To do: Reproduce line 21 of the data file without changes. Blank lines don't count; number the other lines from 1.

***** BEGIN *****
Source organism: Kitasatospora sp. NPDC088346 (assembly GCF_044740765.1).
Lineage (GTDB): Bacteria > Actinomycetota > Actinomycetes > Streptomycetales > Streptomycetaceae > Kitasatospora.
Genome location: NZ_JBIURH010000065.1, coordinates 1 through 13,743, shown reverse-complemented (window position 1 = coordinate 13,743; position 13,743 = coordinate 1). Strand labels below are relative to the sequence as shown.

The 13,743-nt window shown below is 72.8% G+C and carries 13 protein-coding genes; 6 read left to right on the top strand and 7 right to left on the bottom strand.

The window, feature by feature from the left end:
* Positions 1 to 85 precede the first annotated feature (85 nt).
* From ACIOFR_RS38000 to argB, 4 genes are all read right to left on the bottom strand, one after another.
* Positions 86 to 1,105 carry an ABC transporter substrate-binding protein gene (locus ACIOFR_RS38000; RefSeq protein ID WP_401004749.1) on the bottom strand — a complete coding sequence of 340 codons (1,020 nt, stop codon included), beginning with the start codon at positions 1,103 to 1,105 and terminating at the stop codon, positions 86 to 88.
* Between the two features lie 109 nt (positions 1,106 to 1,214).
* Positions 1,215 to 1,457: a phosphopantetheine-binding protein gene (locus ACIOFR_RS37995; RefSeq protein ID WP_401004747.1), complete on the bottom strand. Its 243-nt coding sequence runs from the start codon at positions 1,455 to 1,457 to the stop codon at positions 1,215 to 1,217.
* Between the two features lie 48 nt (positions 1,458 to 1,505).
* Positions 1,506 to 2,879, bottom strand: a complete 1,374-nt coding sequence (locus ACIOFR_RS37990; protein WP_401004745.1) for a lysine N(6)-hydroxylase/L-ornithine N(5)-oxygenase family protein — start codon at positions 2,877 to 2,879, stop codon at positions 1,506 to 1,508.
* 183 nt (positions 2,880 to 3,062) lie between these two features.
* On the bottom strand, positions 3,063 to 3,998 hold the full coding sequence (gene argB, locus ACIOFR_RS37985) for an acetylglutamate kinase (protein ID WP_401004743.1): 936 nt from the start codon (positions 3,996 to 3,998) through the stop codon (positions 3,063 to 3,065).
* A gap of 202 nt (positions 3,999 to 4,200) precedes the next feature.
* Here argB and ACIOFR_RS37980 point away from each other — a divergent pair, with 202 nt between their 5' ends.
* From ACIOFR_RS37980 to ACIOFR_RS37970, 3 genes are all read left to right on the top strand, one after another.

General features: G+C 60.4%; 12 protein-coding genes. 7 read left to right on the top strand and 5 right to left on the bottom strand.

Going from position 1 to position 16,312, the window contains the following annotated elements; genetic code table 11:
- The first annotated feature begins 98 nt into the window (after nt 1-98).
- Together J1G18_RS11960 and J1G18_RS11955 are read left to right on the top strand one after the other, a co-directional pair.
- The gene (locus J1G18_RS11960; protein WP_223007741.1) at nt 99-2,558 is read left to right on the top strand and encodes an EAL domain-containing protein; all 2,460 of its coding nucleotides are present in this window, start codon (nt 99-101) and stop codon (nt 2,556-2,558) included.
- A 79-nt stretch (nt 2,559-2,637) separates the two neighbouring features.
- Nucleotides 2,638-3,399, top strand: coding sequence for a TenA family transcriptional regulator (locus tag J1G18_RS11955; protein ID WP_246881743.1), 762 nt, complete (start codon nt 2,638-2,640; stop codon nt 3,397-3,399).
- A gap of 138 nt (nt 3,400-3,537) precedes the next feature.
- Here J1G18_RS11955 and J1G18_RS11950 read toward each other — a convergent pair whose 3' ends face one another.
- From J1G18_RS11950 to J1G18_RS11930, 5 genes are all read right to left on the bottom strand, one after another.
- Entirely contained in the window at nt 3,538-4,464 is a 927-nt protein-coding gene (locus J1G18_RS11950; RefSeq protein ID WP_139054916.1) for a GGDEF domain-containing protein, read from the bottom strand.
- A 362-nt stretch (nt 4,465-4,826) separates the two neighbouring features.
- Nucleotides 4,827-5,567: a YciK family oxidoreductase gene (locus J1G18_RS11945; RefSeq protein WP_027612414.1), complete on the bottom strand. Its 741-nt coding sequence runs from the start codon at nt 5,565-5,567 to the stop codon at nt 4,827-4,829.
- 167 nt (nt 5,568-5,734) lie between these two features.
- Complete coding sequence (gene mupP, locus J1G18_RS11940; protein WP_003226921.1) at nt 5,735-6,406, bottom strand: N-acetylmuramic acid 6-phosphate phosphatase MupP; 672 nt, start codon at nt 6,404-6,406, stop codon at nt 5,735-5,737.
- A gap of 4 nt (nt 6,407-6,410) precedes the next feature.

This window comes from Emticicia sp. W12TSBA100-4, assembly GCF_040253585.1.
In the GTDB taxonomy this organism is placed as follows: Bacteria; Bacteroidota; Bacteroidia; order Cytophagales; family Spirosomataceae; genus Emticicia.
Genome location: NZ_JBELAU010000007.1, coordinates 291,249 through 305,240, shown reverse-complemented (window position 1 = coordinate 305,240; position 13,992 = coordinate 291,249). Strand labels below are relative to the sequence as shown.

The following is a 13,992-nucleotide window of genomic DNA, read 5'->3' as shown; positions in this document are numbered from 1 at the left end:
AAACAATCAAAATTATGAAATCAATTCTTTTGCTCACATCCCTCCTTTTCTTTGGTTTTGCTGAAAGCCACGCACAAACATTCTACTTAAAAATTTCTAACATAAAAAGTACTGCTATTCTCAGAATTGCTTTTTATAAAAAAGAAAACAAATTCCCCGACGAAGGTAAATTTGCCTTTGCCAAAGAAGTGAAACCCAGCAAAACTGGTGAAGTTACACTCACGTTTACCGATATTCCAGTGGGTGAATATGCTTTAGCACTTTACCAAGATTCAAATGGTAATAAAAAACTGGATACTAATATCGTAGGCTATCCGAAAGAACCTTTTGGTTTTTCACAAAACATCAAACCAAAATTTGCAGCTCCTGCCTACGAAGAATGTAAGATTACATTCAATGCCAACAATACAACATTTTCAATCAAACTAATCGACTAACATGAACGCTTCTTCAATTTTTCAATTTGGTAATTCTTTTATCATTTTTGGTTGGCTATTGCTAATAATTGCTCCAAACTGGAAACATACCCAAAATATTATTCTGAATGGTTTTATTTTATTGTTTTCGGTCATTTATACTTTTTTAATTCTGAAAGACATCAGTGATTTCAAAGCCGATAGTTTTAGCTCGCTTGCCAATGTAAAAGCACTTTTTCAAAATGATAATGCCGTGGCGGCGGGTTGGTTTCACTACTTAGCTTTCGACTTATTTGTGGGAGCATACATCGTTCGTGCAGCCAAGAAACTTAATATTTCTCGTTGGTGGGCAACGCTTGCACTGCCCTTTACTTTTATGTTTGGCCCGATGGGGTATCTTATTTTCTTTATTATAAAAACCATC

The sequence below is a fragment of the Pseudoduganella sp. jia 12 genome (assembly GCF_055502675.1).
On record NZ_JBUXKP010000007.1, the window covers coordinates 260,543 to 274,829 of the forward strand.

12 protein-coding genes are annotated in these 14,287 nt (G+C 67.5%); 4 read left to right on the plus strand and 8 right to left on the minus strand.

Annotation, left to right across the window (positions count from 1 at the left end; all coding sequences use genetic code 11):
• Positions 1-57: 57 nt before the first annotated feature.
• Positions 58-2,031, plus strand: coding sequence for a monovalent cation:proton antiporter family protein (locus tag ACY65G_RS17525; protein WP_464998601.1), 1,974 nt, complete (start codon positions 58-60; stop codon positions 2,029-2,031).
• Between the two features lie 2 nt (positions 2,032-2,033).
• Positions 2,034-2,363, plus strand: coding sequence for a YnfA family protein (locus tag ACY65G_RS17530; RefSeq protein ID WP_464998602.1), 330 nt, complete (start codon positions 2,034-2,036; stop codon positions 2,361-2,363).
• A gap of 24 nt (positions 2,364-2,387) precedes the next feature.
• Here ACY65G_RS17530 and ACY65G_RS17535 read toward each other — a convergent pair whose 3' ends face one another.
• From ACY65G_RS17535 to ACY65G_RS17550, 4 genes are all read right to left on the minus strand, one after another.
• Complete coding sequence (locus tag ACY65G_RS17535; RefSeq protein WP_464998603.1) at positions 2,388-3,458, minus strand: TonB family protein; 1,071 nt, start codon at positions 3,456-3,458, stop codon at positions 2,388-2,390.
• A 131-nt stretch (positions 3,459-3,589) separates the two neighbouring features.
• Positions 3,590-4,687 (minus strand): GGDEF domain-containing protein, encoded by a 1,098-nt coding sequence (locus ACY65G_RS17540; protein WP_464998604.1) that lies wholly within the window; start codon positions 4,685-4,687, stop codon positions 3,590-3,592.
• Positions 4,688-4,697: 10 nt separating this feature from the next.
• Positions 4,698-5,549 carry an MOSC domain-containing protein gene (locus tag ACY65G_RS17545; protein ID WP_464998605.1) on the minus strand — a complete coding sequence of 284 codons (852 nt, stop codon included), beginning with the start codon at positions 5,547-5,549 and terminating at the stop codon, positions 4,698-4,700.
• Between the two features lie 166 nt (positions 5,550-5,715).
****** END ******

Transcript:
- Together J1G18_RS11960 and J1G18_RS11955 are read left to right on the top strand one after the other, a co-directional pair.